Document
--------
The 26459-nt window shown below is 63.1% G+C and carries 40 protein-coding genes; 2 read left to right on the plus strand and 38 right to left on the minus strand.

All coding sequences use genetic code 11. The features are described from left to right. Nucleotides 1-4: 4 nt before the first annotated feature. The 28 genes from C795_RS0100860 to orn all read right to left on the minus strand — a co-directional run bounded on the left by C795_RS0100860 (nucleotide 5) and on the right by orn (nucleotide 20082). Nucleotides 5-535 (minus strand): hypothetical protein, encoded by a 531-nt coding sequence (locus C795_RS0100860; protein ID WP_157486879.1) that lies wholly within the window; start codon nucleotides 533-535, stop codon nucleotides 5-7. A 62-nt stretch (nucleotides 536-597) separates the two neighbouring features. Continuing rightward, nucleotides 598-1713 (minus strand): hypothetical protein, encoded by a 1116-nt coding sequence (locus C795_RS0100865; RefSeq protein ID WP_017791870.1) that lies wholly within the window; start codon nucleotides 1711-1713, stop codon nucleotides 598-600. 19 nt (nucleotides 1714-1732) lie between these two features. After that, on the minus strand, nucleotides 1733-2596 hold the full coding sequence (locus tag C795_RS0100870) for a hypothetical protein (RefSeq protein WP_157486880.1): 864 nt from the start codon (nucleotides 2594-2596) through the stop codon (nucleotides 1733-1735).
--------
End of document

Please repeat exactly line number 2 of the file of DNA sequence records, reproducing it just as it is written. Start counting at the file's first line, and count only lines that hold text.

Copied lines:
All coding sequences use genetic code 11. The features are described from left to right. Nucleotides 1-4: 4 nt before the first annotated feature. The 28 genes from C795_RS0100860 to orn all read right to left on the minus strand — a co-directional run bounded on the left by C795_RS0100860 (nucleotide 5) and on the right by orn (nucleotide 20082). Nucleotides 5-535 (minus strand): hypothetical protein, encoded by a 531-nt coding sequence (locus C795_RS0100860; protein ID WP_157486879.1) that lies wholly within the window; start codon nucleotides 533-535, stop codon nucleotides 5-7. A 62-nt stretch (nucleotides 536-597) separates the two neighbouring features. Continuing rightward, nucleotides 598-1713 (minus strand): hypothetical protein, encoded by a 1116-nt coding sequence (locus C795_RS0100865; RefSeq protein ID WP_017791870.1) that lies wholly within the window; start codon nucleotides 1711-1713, stop codon nucleotides 598-600. 19 nt (nucleotides 1714-1732) lie between these two features. After that, on the minus strand, nucleotides 1733-2596 hold the full coding sequence (locus tag C795_RS0100870) for a hypothetical protein (RefSeq protein WP_157486880.1): 864 nt from the start codon (nucleotides 2594-2596) through the stop codon (nucleotides 1733-1735).